Cedric Willis, 31, cooperated with Jackson Police when they were investigating a murder 12 years ago.
"I told them, 'Put me in a line up,'" says Willis.
He says that was a mistake that cost him the next 12 years of his life.
"DNA proved that I wasn't the guy, twice," says Willis.
That DNA wasn't admitted into evidence by the court. He says it was just one of several miscarriages of justice that he now warns others about as a newly freed man.
"When they arrested me, I thought I was doing the right thing by cooperating with these people, because I knew I didn't do anything."
Willis, now an advocate for the incarcerated, was the keynote speaker at a meeting sponsored by the ACLU of Mississippi and other organizations. He's dedicated to the fight for social justice.
"We're doing a series of Town Hall meetings across the state of Mississippi to talk about what's going on in the criminal justice system," says Nsombi Lambright, the Executive Director of the ACLU of Mississippi.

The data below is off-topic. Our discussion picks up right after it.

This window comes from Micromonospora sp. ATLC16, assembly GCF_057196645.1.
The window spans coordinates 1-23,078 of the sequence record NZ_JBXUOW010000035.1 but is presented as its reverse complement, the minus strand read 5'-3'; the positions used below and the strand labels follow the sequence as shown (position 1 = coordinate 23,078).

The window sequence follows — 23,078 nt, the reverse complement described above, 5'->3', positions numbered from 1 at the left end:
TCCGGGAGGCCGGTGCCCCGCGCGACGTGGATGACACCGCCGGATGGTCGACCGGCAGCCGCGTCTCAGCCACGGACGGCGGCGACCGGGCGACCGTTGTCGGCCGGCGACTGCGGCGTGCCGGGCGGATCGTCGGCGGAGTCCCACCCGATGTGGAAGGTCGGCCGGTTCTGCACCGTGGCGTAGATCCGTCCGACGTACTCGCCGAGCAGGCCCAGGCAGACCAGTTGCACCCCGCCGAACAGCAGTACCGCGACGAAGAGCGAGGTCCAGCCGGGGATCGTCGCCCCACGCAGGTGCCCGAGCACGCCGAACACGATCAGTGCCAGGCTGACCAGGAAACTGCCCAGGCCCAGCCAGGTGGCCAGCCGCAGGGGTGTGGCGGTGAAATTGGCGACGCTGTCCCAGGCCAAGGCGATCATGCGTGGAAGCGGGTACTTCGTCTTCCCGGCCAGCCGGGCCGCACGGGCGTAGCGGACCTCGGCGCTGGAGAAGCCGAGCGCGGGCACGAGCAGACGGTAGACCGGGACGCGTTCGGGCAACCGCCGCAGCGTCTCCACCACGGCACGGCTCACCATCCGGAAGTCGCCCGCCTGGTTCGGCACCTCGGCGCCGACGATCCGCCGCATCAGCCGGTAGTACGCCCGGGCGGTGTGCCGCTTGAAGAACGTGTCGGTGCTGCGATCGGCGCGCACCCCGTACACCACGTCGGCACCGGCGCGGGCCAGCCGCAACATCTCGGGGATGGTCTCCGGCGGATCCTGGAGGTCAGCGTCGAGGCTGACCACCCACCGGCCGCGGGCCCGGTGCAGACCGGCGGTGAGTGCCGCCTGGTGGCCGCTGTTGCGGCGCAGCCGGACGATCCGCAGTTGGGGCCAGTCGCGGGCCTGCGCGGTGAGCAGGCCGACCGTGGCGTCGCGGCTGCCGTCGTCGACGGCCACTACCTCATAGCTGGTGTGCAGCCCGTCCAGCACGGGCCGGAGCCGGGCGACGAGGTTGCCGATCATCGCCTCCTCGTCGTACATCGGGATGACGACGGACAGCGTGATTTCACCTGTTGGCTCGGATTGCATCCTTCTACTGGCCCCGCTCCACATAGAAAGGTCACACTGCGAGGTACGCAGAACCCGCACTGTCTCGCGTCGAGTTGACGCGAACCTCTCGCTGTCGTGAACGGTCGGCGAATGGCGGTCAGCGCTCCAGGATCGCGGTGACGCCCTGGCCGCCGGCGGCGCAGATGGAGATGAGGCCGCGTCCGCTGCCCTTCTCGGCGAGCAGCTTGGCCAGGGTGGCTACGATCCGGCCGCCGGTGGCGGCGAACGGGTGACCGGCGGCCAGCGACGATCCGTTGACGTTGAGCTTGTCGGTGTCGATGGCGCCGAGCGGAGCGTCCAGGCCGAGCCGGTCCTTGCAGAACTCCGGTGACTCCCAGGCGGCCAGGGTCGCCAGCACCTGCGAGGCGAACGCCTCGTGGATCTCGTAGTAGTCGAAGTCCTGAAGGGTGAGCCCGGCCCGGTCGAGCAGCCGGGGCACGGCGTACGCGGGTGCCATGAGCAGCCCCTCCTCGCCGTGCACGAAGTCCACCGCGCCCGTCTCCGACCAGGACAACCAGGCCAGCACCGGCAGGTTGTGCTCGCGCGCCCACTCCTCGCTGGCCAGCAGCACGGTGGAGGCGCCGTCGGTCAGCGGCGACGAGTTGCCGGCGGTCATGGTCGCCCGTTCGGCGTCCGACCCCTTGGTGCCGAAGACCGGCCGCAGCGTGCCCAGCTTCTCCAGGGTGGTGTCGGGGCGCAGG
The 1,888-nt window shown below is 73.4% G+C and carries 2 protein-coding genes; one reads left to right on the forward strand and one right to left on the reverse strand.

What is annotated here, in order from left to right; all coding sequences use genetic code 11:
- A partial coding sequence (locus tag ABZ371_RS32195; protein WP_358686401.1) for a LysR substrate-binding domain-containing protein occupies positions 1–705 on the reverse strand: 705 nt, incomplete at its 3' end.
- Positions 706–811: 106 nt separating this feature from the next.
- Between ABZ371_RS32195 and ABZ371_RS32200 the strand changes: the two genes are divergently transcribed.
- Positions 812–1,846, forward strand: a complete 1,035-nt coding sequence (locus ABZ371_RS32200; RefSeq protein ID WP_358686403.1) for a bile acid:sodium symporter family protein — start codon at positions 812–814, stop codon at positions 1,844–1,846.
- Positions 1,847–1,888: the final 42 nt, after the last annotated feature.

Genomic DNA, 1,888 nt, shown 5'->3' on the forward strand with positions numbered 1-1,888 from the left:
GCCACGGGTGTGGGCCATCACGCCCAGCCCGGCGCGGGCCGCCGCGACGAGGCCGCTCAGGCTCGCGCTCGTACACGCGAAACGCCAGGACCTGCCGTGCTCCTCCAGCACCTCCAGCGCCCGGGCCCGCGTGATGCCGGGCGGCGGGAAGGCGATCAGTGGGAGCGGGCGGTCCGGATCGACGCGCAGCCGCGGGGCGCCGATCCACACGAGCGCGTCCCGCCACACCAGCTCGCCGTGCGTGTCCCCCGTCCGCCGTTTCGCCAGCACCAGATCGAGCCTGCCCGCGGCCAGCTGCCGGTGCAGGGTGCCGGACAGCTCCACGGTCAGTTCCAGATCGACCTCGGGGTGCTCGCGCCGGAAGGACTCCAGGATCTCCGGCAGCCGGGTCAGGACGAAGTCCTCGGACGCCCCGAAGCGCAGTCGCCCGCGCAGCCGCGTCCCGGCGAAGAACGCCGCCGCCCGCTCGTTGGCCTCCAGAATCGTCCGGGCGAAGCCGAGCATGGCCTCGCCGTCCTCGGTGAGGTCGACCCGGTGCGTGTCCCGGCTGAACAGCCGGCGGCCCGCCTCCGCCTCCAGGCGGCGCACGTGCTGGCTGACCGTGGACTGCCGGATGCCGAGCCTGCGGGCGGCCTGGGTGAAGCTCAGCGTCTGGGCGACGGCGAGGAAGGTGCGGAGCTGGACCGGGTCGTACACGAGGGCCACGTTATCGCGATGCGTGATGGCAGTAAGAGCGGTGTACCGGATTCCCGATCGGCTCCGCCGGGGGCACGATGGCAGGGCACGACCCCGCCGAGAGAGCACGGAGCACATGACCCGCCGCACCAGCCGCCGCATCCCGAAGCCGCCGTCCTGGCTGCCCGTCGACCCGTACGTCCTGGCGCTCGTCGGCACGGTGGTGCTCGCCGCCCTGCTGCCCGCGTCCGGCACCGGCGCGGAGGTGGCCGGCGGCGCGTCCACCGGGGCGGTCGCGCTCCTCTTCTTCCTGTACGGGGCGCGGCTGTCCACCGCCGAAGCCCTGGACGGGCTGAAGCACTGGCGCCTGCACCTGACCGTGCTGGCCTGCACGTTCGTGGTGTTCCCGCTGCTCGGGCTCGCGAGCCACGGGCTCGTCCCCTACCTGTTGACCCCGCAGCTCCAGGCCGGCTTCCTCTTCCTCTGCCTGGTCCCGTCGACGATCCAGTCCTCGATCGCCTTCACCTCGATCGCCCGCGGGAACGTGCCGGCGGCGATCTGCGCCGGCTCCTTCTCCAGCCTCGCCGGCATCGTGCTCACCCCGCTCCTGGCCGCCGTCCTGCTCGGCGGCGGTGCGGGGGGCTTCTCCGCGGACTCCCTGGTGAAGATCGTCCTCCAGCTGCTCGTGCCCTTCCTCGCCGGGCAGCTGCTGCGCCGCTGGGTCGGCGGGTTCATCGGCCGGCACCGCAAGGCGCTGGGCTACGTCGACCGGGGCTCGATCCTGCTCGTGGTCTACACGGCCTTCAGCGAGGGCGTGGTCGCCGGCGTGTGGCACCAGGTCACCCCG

The ACLU is collecting information on such issues as racial profiling and prisoner abuse. And they're working to educate community members on how to combat these issues.
Harrison County Public Defender Glenn Rishel found an example in studying overcrowding in the Harrison County Jail.
"Quite frankly, there were a lot of people in jail that it was difficult to find out why they were there," Rishel tells the crowd.
Organizers hope to establish police monitoring groups here and elsewhere in the state. They say local awareness and well informed action is the best way to keep the guilty in jail and the innocent, like Cedric Willis, out.
"They might have the wrong guy," says Willis. "The police make mistakes too."
The Mississippi ACLU will hold their next meeting in Columbus, followed by meetings in the Delta, Jackson and Hattiesburg.